It has long been said that our eyes are our windows to the world. But as time goes by, these windows [our eyes] will begin to lose their clarity. While it is true that much of vision loss is simply part of the aging process, it does not mean we must become complacent about it.

Just because many vision ailments are unavoidable, we can still be proactive in their prevention. With a few good habits, some quality of life improvements, and a little help from your ophthalmologist you can prolong your best vision well into your golden years.

Identifying Age-Related Vision Loss

Just like the rest of your body, your eyes and visual acuity will change over time. While not all symptoms are experienced, below are commonly observed vision changes:

  • Require extra light to see
  • Trouble focusing on near objects or close up reading material
  • Increased presence of “floaters” or “flashes”
  • Trouble seeing objects clearly at a distance
  • Distorted or blurred text, straight lines, or objects
  • Blank spots in your forward vision
  • Diminished tear production or dry eyes

Vision loss affects up to 35 million Americans over the age of 50. If you have experienced noticeable changes in your vision such as the symptoms above, it is recommended to schedule a comprehensive eye exam with a trustworthy ophthalmologist. They could be the early warnings of a far more serious eye health problem.

Protecting Your Vision

There are a number of simple lifestyle changes and steps you can take to help preserve your vision and reduce your risk.

Nutrition is Fundamental

Proper nutrition is an important aspect in the prevention of many eye-related conditions. From macular degeneration to the development of cataracts, studies show that foods rich in omega-3 fatty acids, antioxidants, and vitamins C and E play an essential role in maintaining the health and integrity of the tissues in our eyes.

Regular Exercise

Routine exercise provides several health benefits to our mental and physical well-being. Studies show that exercising at least 3 times per week can benefit cardiovascular function, improving circulation and providing more oxygen to our body including our eyes. This improvement can reduce the risk of macular degeneration by up to 70% in adults age 40 and above.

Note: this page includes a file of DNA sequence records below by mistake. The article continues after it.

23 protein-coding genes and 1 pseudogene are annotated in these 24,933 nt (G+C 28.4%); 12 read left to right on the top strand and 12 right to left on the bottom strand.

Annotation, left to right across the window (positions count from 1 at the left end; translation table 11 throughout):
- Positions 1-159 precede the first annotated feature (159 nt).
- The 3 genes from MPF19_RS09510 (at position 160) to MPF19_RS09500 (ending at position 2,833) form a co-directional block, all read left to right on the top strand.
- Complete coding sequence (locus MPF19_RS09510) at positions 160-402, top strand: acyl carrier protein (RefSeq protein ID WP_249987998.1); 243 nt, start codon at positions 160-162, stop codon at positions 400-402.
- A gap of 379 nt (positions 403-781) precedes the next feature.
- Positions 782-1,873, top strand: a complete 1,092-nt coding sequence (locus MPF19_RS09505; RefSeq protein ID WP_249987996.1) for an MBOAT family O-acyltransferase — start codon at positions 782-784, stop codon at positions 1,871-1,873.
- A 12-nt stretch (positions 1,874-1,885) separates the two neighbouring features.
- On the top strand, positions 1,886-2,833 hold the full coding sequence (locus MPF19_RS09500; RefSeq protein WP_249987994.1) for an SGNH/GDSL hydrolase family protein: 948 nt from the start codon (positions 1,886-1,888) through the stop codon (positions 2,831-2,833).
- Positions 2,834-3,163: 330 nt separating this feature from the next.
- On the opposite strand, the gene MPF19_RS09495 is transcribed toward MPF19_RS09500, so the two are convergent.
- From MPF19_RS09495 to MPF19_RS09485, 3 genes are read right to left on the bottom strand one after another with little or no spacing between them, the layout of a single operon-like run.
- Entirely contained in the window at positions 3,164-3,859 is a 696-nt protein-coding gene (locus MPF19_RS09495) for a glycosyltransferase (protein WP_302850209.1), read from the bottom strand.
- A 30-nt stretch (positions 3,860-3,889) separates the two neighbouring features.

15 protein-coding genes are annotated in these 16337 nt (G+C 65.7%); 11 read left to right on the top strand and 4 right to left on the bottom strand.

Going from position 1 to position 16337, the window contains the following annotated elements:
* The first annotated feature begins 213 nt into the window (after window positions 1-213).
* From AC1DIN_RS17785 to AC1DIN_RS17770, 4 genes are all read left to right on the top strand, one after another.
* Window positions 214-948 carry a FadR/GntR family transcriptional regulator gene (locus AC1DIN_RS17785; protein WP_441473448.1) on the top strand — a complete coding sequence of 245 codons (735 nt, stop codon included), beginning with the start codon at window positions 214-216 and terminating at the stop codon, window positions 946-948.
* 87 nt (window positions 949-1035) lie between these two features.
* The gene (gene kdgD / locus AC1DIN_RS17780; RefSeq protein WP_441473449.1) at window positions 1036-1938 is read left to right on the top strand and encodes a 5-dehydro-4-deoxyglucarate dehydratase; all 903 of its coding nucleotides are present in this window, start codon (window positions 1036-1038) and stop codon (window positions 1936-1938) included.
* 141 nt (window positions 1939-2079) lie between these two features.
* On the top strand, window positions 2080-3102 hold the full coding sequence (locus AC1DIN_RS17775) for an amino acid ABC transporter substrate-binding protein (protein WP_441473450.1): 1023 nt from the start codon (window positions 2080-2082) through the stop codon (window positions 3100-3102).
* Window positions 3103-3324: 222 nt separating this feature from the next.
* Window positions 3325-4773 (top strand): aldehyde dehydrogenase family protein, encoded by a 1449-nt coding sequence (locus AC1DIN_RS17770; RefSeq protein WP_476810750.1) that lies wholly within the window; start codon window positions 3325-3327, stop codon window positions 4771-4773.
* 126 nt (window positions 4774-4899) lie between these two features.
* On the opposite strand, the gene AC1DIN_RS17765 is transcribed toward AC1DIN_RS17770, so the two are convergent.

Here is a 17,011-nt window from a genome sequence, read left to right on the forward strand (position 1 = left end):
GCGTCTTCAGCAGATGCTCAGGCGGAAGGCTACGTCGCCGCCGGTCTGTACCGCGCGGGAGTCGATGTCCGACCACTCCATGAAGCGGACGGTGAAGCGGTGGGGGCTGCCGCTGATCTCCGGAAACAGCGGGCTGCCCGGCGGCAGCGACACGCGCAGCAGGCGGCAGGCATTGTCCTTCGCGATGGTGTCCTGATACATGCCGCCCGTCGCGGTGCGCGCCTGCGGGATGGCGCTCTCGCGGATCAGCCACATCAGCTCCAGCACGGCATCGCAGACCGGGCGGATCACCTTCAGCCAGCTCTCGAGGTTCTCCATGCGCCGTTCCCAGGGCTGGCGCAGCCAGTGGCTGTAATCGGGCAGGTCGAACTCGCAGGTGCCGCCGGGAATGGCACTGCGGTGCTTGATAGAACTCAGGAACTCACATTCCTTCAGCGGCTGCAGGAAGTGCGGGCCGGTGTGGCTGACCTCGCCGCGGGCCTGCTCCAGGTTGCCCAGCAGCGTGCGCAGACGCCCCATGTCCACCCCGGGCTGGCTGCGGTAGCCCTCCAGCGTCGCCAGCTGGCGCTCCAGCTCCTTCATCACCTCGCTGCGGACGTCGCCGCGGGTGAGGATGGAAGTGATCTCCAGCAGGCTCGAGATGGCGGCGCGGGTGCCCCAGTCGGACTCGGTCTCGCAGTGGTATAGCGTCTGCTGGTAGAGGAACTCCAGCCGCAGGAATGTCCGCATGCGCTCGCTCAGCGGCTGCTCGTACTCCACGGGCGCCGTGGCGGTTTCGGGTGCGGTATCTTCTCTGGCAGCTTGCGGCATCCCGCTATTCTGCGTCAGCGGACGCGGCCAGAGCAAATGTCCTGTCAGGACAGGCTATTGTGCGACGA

Blood Sugar, Blood Pressure, & Diabetes

Frequent changes in your levels of blood sugar and pressure can damage the tiny blood vessels found within the retina, potentially damaging vision. Diabetics and individuals with high blood pressure have a higher risk of developing diabetic retinopathy, glaucoma, and macular degeneration. In fact, diabetes is one of the primary causes of blindness in adults between the age of 20 and 74.

Reduce Digital Eye Strain

Many Americans spend a great deal of time in front of a screen (computer, phone, tablet) which puts a high level of strain on our eyes. If you find yourself spending a high volume of time in front of a computer screen either for work or play, it is important to take regular breaks as well as follow some best practices to reduce eye strain. The National Institutes of Health suggest following the 20-20-20 rule for starters. Every 20 Minutes you should take 20 Seconds to focus on something 20 Feet away to reduce eye strain.

Give Up Smoking

Simply put, smoking increases your likelihood of developing several eye-related health problems. This includes cataracts, macular degeneration, retinopathy, and uveitis. Smoking increases the risk of these ailments by causing cellular changes, oxidative stress, and vascular constriction. Don’t speed up the aging process, don’t smoke.

Protection from Ultraviolent Light

As pleasant as the outdoors on a sunny day can be it can still be pretty rough on our eyes. The effects of ultraviolet or UV light don’t just affect our skin. If left exposed, UVA and UVB light can harm our eyes and promote the development of cataracts as well as increase our risk of macular degeneration. Wearing headgear like brimmed hats and sunglasses that are able to filter out UVA and UVB radiation is a must for fun in the sun.

Protect Your Vision & Seek Treatment Early

Although you cannot fully control or prevent age-related vision loss there are several lifestyle changes you can make today to reduce your risk and preserve your vision for as long as possible. If you have been experiencing notable changes in your daily vision or would just like to learn more about what your options are, call or contact online the eye care experts at NeoVision Eye Centers. Together we can discuss your vision concerns and schedule a comprehensive consultation. Start protecting your sight today!